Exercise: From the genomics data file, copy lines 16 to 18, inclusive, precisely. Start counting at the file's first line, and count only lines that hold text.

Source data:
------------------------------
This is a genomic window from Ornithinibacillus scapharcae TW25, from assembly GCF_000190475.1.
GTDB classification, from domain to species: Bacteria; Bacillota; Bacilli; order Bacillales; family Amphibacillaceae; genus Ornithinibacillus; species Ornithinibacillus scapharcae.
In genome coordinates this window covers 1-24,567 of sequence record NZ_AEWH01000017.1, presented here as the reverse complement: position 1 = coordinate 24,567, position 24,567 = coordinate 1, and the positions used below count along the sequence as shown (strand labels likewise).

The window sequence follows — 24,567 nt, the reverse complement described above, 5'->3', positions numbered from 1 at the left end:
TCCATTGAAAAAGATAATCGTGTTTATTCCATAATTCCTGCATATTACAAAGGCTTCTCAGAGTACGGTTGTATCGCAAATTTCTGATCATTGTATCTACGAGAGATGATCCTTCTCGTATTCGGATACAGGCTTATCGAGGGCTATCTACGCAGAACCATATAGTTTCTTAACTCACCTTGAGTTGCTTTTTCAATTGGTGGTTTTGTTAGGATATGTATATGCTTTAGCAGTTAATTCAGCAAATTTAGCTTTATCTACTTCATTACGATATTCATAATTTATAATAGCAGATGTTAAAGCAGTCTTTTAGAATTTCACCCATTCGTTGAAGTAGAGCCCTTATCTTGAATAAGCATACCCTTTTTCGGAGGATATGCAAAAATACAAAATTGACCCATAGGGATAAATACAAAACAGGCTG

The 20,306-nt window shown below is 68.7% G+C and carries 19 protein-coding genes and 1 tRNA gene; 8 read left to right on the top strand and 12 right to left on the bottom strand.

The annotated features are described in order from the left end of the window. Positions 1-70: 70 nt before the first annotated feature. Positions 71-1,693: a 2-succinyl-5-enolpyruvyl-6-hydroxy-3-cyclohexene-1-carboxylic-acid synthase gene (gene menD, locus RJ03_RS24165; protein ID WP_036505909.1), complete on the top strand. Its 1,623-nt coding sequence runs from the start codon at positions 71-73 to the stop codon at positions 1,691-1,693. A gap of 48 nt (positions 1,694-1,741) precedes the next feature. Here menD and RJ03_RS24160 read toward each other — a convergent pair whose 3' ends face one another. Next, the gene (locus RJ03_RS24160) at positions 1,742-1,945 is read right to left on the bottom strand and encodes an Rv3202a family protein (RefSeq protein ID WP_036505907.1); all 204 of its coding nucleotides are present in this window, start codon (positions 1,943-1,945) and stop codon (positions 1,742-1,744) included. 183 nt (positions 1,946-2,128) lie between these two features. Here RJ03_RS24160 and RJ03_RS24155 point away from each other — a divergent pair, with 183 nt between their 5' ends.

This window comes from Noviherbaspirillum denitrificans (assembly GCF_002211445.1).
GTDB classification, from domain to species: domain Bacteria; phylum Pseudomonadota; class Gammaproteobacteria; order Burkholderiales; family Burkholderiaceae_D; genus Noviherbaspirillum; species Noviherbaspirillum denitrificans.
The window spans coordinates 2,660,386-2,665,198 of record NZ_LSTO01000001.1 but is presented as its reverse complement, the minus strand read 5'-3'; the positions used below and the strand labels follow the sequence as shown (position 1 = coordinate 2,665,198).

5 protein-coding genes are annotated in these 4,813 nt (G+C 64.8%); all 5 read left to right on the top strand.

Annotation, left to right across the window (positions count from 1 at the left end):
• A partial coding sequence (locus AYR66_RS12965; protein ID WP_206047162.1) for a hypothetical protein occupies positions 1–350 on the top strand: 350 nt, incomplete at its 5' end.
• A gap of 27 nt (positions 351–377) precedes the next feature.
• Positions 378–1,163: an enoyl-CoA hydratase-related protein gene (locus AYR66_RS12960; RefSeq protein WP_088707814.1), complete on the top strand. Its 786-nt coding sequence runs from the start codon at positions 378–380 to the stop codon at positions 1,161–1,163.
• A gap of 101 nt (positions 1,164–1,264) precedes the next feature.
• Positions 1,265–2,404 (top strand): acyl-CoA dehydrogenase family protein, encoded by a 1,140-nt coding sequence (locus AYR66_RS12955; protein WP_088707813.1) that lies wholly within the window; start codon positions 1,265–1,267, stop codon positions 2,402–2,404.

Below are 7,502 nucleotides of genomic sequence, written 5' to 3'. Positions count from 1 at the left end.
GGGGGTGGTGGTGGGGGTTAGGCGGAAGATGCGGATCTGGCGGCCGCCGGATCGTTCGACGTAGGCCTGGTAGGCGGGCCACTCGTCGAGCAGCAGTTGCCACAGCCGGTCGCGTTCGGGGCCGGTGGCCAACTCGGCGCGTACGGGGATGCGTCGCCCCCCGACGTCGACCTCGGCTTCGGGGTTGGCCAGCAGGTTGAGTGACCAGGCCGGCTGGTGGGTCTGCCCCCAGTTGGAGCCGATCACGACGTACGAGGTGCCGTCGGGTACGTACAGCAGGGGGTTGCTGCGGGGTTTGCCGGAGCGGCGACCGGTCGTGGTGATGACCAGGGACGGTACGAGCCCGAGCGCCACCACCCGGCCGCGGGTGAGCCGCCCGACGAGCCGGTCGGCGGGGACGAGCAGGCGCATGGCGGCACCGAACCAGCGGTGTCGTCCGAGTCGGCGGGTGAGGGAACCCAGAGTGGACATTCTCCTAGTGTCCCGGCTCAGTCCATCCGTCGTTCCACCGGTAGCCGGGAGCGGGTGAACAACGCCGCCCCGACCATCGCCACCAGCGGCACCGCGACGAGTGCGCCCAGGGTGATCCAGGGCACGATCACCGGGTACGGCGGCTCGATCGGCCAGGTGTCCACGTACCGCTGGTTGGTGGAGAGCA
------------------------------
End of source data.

• A gap of 101 nt (positions 1,164–1,264) precedes the next feature.
• Positions 1,265–2,404 (top strand): acyl-CoA dehydrogenase family protein, encoded by a 1,140-nt coding sequence (locus AYR66_RS12955; protein WP_088707813.1) that lies wholly within the window; start codon positions 1,265–1,267, stop codon positions 2,402–2,404.

Below are 7,502 nucleotides of genomic sequence, written 5' to 3'. Positions count from 1 at the left end.